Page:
|By Jonathan Gershater||
|August 24, 2012 11:00 AM EDT||
Eucalyptus is an open source Infrastructure as a Service cloud offering. What is unique about Eucalyptus is that it is compatible with Amazon AWS APIs. This means that you can:
- Use Eucalyptus commands to manage Amazon or Eucalyptus instances.
- Freely move instances between a Eucalyptus private cloud and the Amazon Public cloud to create a hybrid cloud.
Eucalyptus leverages operating system virtualization, such as KVM or XEN, to achieve isolation between applications and stacks. Operating system virtualization dedicates CPU and RAM to systems and applications such that they don't interfere with each other. In cloud parlance, this is called isolation and is essential to achieve multi-tenancy. (For a refresher on basic cloud terminology, see here; for a refresher on Infrastructure as a Service, see here).
Cloud computing layers on top of operating system virtualization and when combined with dynamic allocation of IP addresses, storage and firewall rules creates a service that end users interact with to run instances of images.
The following is an explanation of terminology and concepts used by Eucalyptus.
An image is a fixed collection of software modules, system software, application software and configuration information that is started from a known baseline (immutable/fixed). An example of an image is a Linux virtual machine configured with Apache, MySQL, Perl and PHP. When bundled and uploaded to the Eucalyptus cloud, this will become known as an "EMI" Eucalyptus Machine Image. An EKI is an Eucalyptus Kernel Image which contains kernel modules necessary for functioning of the image. An ERI is a Eucalyptus RAM Image.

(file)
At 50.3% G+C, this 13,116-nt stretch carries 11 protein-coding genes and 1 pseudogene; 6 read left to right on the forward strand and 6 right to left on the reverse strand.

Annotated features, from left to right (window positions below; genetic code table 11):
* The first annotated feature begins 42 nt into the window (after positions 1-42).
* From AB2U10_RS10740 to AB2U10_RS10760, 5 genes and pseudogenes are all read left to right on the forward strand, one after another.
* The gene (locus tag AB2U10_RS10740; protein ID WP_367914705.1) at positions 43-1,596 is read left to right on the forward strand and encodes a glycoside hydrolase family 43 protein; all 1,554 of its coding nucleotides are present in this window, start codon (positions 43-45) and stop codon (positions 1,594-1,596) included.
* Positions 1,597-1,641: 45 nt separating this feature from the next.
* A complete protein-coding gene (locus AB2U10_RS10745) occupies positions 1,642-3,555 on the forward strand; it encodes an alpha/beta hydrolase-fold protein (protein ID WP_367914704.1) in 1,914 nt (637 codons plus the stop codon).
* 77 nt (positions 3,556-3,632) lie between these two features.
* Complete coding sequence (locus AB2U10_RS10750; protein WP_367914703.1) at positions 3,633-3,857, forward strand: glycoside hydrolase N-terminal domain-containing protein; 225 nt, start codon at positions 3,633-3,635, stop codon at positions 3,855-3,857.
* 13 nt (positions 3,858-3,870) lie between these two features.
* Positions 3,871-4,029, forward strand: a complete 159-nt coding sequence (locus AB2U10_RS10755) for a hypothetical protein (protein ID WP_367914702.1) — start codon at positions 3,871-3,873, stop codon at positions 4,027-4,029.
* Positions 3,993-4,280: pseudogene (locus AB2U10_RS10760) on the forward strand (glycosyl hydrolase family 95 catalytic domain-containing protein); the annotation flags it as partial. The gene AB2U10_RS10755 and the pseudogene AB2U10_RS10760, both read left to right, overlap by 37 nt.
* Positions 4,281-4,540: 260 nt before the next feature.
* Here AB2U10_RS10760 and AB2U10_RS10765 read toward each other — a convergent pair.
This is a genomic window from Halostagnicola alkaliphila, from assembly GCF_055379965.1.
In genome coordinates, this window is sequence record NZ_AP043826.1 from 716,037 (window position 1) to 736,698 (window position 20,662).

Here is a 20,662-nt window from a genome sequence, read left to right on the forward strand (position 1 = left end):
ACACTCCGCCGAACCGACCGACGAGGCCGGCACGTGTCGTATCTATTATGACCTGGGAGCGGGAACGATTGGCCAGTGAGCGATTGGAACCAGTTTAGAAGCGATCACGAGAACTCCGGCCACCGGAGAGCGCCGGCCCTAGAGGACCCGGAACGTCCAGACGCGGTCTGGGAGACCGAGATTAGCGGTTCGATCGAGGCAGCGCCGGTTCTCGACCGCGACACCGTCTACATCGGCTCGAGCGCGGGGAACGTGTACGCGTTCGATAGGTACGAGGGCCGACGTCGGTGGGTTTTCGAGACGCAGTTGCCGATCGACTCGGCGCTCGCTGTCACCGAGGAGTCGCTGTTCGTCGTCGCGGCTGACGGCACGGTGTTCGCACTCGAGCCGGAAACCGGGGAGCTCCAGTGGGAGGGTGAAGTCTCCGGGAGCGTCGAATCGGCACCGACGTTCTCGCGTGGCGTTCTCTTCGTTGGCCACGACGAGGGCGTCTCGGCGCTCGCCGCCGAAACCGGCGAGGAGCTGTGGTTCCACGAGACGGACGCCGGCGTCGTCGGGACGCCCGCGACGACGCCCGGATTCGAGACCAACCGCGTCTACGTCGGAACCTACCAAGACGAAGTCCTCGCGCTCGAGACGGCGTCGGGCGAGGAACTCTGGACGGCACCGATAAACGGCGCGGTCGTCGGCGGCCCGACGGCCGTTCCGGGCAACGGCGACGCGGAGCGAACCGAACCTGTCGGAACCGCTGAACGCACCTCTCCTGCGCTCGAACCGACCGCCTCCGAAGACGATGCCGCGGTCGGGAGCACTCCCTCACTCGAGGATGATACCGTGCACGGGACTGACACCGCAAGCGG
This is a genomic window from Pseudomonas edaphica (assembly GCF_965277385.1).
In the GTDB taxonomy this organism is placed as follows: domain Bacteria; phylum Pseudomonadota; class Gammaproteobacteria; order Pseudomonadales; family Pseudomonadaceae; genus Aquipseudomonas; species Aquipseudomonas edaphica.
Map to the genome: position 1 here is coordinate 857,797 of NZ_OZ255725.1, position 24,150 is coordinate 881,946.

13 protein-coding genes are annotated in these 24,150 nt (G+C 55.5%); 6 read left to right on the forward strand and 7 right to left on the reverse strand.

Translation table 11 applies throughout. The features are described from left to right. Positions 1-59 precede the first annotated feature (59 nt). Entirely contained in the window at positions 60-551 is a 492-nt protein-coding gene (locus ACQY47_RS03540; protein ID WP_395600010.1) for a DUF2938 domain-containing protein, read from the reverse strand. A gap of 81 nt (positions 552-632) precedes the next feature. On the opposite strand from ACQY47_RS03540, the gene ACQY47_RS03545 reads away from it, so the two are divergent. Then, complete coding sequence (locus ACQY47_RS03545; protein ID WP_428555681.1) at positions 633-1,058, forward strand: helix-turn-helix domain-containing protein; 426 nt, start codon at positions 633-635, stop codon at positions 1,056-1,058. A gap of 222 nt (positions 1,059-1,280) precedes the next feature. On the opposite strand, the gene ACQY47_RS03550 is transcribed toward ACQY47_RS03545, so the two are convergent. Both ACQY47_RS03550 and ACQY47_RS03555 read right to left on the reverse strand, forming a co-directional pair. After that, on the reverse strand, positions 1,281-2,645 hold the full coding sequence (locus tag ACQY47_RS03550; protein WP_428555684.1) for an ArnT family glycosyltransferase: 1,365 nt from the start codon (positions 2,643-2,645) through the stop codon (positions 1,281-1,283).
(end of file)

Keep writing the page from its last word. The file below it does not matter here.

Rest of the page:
When an image is put to use it is called an instance. The configuration is dynamically executed at runtime and the cloud controller decides where the image will run, storage and networking is attached to meet resource needs. This is executed under the control of the credentials (digital certificates) of the user who is requesting an instance of the image.
Eucalyptus instances can have public and private IPs. An IP address is assigned to an instance when the instance is created from an image. For instances that require a persistent IP address, such as web-server, Eucalyptus supplies Elastic IP addresses. These are pre-allocated by the Eucalyptus cloud to an instance. An Elastic IP persists whether the instance is running or not. In other words if you stop an instance and restart it hours, days or even weeks later, the instance will bind to the same Elastic IP address that was assigned to it. This is essential for consistent DNS resolution.
TCP/IP stack layer 3 security is achieved using security groups, which share a common set of firewall rules. This is a mechanism to firewall off an instance using IP address and port block/allow functionality.
At TCP/IP layer 2 instances are isolated. If this were not present, a root user could manipulate the networking of instances and gain access to neighboring instances violating the basic cloud tenet of instance isolation and separation.
There are three networking modes: